As Crawford writes, “sacraliz[ing] the victim” is the connective tissue that turns revulsion at these discrete outrages into a “shared political morality.” (I am a plankton, please do not kill me!) In a 2012 Wall Street Journal interview, Harvey Mansfield said that progressivism began as an “alliance of experts and victims.” The alliance now includes a third party. Its members are, in Crawford’s words, “those with the moral sensitivity to see victimization where it may not be apparent, and who make this capacity a touchstone of their identity.” The sensitive can be counted on to demand, in the name of the victims, deference to the experts. “Follow the science!” Thus characterized, those who oppose or are even dubious about the progressive agenda are necessarily stupid (insolent toward experts), wicked (callous toward victims), or both.

The day may come when strident rhetoric, modeled on Coates’s and Sontag’s, catalyzes a dominant electoral majority. But the toxicity of “defund the police” in the 2020 election argues that this day will not arrive soon. In the meantime, activists who share that worldview will be tempted to secure otherwise unattainable policy victories by never letting any crisis go to waste. The moral equivalent of war not only inflames the civic temper but allows the inflamed to berate uninflamed doubters as the disloyal opposition, a fifth column.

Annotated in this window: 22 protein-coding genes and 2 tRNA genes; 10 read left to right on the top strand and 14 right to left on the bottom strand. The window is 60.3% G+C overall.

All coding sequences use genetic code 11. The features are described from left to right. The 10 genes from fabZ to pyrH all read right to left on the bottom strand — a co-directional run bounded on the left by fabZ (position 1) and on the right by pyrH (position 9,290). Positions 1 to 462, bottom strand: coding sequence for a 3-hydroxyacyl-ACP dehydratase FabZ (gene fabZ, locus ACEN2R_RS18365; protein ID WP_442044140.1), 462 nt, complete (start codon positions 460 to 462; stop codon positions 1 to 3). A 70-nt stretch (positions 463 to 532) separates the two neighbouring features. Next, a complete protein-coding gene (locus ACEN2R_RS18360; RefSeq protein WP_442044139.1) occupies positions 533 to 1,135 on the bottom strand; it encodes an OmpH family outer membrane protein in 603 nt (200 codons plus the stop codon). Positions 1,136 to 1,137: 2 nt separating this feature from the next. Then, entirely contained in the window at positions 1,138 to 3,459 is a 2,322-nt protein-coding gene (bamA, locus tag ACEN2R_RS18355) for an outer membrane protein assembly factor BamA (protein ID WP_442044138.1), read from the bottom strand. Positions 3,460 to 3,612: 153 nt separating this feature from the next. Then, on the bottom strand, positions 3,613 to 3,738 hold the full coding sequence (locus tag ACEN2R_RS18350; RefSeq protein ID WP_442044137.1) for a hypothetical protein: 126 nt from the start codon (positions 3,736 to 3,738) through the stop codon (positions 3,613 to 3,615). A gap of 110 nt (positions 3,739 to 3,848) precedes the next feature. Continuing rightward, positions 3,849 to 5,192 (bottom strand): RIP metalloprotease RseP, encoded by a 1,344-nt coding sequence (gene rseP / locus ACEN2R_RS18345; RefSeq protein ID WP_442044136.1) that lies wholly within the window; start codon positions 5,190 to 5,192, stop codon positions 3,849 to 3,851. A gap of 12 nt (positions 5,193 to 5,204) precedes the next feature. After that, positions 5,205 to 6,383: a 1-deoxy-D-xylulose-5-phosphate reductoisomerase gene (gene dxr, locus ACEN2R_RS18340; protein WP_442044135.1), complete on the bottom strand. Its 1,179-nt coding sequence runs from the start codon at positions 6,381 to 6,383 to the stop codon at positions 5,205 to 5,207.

One year ago The Atlantic’s Ed Yong, who won a Pulitzer Prize for his work on COVID, told another journalist, Sam Adler-Bell, that he covered the pandemic from the start as “an opportunity to take stock of societal problems that have been allowed to go unaddressed for too long.” Writing in New York magazine, Adler-Bell elaborated the point, calling COVID “an X-ray of the dysfunction and rot in our social order.” It had made clear the need for “the child tax credit, universal health care, investments in schools and hospitals, and alleviating poverty.” Accordingly, he said, the debates about COVID—when to end lockdowns, resume in-person public schooling, modify or drop mask requirements—“are as much about how we should regard all this suffering as they are about how we may prevent it.”